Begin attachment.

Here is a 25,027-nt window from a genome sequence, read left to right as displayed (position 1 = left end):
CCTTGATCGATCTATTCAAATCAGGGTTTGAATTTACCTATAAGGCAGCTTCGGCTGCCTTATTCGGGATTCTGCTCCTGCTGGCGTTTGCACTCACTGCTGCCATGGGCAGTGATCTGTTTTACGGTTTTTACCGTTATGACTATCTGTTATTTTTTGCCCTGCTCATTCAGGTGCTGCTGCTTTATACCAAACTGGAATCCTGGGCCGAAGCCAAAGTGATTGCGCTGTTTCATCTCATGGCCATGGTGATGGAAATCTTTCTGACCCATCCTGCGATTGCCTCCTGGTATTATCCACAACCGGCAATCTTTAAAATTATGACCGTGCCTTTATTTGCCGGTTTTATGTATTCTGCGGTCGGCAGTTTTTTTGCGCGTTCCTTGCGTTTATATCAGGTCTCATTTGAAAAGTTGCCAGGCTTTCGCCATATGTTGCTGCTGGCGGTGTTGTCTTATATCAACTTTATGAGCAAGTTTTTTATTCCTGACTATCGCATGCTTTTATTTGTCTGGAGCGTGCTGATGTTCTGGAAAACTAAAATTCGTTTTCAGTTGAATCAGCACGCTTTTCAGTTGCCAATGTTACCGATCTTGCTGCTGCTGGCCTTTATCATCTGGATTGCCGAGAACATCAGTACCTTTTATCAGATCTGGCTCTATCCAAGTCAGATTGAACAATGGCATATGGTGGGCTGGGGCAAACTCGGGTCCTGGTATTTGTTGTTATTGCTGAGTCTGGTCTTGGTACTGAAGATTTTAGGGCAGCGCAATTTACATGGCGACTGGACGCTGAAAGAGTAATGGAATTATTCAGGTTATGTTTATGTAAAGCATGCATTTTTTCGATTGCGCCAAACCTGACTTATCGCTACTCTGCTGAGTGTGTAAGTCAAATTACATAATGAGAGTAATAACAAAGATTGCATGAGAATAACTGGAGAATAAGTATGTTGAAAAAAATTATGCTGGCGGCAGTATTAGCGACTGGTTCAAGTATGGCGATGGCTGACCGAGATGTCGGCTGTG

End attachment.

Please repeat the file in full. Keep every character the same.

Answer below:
Here is a 25,027-nt window from a genome sequence, read left to right as displayed (position 1 = left end):
CCTTGATCGATCTATTCAAATCAGGGTTTGAATTTACCTATAAGGCAGCTTCGGCTGCCTTATTCGGGATTCTGCTCCTGCTGGCGTTTGCACTCACTGCTGCCATGGGCAGTGATCTGTTTTACGGTTTTTACCGTTATGACTATCTGTTATTTTTTGCCCTGCTCATTCAGGTGCTGCTGCTTTATACCAAACTGGAATCCTGGGCCGAAGCCAAAGTGATTGCGCTGTTTCATCTCATGGCCATGGTGATGGAAATCTTTCTGACCCATCCTGCGATTGCCTCCTGGTATTATCCACAACCGGCAATCTTTAAAATTATGACCGTGCCTTTATTTGCCGGTTTTATGTATTCTGCGGTCGGCAGTTTTTTTGCGCGTTCCTTGCGTTTATATCAGGTCTCATTTGAAAAGTTGCCAGGCTTTCGCCATATGTTGCTGCTGGCGGTGTTGTCTTATATCAACTTTATGAGCAAGTTTTTTATTCCTGACTATCGCATGCTTTTATTTGTCTGGAGCGTGCTGATGTTCTGGAAAACTAAAATTCGTTTTCAGTTGAATCAGCACGCTTTTCAGTTGCCAATGTTACCGATCTTGCTGCTGCTGGCCTTTATCATCTGGATTGCCGAGAACATCAGTACCTTTTATCAGATCTGGCTCTATCCAAGTCAGATTGAACAATGGCATATGGTGGGCTGGGGCAAACTCGGGTCCTGGTATTTGTTGTTATTGCTGAGTCTGGTCTTGGTACTGAAGATTTTAGGGCAGCGCAATTTACATGGCGACTGGACGCTGAAAGAGTAATGGAATTATTCAGGTTATGTTTATGTAAAGCATGCATTTTTTCGATTGCGCCAAACCTGACTTATCGCTACTCTGCTGAGTGTGTAAGTCAAATTACATAATGAGAGTAATAACAAAGATTGCATGAGAATAACTGGAGAATAAGTATGTTGAAAAAAATTATGCTGGCGGCAGTATTAGCGACTGGTTCAAGTATGGCGATGGCTGACCGAGATGTCGGCTGTG